Responsive Images

What is a responsive image?

Mobile device use has sharply increased, and for most people, it now serves as their primary method of internet access. As a result, responsive web design is required for the website. This entails building webpages that can adapt to multiple devices’ diverse screen widths.

Images that are responsive can change their size and resolution to fit multiple screen sizes and resolutions, giving users the best viewing experience possible across all platforms, including desktops, laptops, tablets, and smartphones. Responsive images are essential in web development for generating adaptable websites and designs that can change to fit different screen sizes. Displaying images in the appropriate size and resolution for each user’s device is the main goal of employing responsive images, which improves website performance and user experience.

It is a method to display an image from multiple images provided to the browser depending on the screen size. We can make several different files and using HTML we can deliver different files to different screen sizes.

Why should we use responsive images?

Responsive images are essential in today’s world where users are accessing websites on a variety of devices. Failure to use responsive images can lead to several negative impacts on user experience and website performance.

Poor Image Quality

Without responsive images, images on the website may appear too small or too large on certain devices, making them difficult to see or understand. In some cases, high-resolution images used on smaller devices may look blurry or pixelated, negatively affecting the user experience.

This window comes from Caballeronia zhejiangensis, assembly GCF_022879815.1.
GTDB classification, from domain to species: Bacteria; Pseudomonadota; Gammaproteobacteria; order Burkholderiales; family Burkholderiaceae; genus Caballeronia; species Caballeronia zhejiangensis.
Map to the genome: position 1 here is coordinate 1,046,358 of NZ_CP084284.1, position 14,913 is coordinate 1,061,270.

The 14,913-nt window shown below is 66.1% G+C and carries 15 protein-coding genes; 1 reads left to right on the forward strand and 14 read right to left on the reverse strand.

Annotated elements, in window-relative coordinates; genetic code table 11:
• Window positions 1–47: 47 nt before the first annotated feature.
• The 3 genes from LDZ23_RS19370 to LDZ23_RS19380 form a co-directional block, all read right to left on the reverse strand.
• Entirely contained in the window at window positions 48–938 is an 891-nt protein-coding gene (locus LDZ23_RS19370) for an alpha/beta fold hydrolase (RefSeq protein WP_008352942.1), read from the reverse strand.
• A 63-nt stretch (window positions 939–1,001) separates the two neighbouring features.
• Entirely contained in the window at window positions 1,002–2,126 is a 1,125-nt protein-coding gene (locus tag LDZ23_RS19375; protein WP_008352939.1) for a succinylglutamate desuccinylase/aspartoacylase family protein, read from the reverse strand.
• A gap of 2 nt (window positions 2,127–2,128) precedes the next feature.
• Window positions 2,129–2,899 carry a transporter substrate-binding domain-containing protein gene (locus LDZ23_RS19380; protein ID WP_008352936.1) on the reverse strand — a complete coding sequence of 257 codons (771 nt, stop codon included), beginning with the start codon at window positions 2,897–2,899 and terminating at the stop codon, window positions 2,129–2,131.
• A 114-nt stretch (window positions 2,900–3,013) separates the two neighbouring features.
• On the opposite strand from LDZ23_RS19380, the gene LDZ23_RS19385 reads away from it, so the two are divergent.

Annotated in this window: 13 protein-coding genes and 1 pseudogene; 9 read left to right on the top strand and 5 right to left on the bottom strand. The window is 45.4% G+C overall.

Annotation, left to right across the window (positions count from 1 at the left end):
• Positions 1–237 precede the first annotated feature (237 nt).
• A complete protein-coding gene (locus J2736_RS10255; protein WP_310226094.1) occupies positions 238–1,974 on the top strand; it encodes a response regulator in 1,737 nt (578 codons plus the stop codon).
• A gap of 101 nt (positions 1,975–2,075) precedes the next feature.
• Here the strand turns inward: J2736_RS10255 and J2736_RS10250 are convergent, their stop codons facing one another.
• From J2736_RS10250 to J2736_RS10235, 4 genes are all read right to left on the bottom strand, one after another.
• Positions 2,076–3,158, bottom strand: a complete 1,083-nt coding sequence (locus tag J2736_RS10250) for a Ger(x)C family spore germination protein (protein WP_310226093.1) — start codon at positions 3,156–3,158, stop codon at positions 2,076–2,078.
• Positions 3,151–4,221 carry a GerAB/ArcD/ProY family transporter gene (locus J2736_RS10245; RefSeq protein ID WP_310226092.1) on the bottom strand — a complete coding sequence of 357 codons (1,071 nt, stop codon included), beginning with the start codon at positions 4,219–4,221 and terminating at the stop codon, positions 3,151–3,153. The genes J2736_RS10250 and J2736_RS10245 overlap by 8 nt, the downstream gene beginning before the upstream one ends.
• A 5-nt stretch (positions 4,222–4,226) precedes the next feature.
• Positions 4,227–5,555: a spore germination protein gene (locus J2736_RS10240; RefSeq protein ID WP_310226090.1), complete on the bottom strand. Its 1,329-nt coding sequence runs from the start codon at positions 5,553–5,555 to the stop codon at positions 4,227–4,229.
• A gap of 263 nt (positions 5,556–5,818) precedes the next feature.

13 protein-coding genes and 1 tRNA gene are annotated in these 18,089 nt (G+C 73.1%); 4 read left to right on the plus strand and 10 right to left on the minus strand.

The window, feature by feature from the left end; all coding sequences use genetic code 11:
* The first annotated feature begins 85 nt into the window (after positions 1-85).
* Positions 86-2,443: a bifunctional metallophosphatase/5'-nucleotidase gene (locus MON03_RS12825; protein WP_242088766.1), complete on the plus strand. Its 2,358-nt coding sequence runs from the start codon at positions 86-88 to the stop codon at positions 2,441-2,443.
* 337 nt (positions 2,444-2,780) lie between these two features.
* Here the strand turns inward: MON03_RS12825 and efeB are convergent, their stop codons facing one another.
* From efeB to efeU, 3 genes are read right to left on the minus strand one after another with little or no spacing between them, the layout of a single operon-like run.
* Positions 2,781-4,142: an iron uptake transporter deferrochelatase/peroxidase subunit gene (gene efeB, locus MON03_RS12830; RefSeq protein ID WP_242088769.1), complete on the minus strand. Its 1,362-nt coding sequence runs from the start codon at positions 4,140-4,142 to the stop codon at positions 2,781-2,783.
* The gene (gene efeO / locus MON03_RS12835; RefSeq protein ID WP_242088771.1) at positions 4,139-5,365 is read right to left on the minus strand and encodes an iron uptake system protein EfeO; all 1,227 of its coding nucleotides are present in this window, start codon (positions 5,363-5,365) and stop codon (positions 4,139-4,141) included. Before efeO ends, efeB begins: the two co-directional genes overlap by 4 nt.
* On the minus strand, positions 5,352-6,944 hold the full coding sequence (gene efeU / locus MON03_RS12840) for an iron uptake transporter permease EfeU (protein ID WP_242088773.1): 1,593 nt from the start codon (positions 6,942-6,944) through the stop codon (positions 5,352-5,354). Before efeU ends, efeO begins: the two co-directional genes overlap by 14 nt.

Slow Loading Times

Large images not optimized for smaller screens can take a long time to load on mobile devices, leading to slow page load times and frustrated users. This can result in users leaving the website before it even loads, leading to lost traffic and potential revenue.

Cropped Image

When the same image is used for all devices, it may result in images being cropped awkwardly or important details being lost, which can harm the overall visual impact of the website. This can make the website look unprofessional and unappealing, leading to a negative impression on the user.

Negative Impact on SEO

When a website has slow loading times due to non-responsive images, it can negatively impact the website’s search engine optimization (SEO). Google and other search engines take page loading times into account when ranking websites, and a slow-loading website may rank lower than a faster-loading website.

Blurry or pixelated images

If high-resolution images are used on smaller devices, they may appear blurry or pixelated. This negatively impacts the user experience as it reduces the quality of the image and makes it harder to read or see important details. This can lead to users leaving the website and not coming back.

What are the advantages of responsive images?


Websites that are accessible to all users, regardless of their device, are more likely to reach a wider audience. Responsive images help to ensure that images on a website are accessible to all users, regardless of their device.

User Experience

By ensuring that the images on the websites are optimized for all types of devices, responsive images can help improve the viewing experience of the user and give them a better user experience while scrolling through a website.

Mobile usage